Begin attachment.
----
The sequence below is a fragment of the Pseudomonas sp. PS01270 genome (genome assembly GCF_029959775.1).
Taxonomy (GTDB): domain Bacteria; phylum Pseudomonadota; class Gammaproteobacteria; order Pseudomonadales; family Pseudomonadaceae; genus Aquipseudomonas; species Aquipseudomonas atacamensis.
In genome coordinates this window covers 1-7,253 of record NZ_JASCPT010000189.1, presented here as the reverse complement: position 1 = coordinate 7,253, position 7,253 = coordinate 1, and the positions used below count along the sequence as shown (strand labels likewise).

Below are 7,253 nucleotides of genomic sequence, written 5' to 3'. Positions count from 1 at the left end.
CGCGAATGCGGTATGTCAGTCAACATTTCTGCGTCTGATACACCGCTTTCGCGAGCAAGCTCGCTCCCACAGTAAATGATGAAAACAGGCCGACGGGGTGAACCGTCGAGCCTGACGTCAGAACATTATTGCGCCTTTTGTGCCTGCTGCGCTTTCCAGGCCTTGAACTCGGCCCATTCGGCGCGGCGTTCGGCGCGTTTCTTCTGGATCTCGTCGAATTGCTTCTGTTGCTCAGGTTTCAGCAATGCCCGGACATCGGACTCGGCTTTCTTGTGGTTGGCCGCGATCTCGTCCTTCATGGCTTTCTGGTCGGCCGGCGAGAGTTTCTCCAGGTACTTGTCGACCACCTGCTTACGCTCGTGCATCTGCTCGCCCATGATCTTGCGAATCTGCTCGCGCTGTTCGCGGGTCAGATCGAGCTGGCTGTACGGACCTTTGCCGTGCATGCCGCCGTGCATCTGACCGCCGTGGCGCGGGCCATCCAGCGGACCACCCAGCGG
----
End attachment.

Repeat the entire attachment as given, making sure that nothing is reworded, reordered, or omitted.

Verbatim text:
The sequence below is a fragment of the Pseudomonas sp. PS01270 genome (genome assembly GCF_029959775.1).
Taxonomy (GTDB): domain Bacteria; phylum Pseudomonadota; class Gammaproteobacteria; order Pseudomonadales; family Pseudomonadaceae; genus Aquipseudomonas; species Aquipseudomonas atacamensis.
In genome coordinates this window covers 1-7,253 of record NZ_JASCPT010000189.1, presented here as the reverse complement: position 1 = coordinate 7,253, position 7,253 = coordinate 1, and the positions used below count along the sequence as shown (strand labels likewise).

Below are 7,253 nucleotides of genomic sequence, written 5' to 3'. Positions count from 1 at the left end.
CGCGAATGCGGTATGTCAGTCAACATTTCTGCGTCTGATACACCGCTTTCGCGAGCAAGCTCGCTCCCACAGTAAATGATGAAAACAGGCCGACGGGGTGAACCGTCGAGCCTGACGTCAGAACATTATTGCGCCTTTTGTGCCTGCTGCGCTTTCCAGGCCTTGAACTCGGCCCATTCGGCGCGGCGTTCGGCGCGTTTCTTCTGGATCTCGTCGAATTGCTTCTGTTGCTCAGGTTTCAGCAATGCCCGGACATCGGACTCGGCTTTCTTGTGGTTGGCCGCGATCTCGTCCTTCATGGCTTTCTGGTCGGCCGGCGAGAGTTTCTCCAGGTACTTGTCGACCACCTGCTTACGCTCGTGCATCTGCTCGCCCATGATCTTGCGAATCTGCTCGCGCTGTTCGCGGGTCAGATCGAGCTGGCTGTACGGACCTTTGCCGTGCATGCCGCCGTGCATCTGACCGCCGTGGCGCGGGCCATCCAGCGGACCACCCAGCGG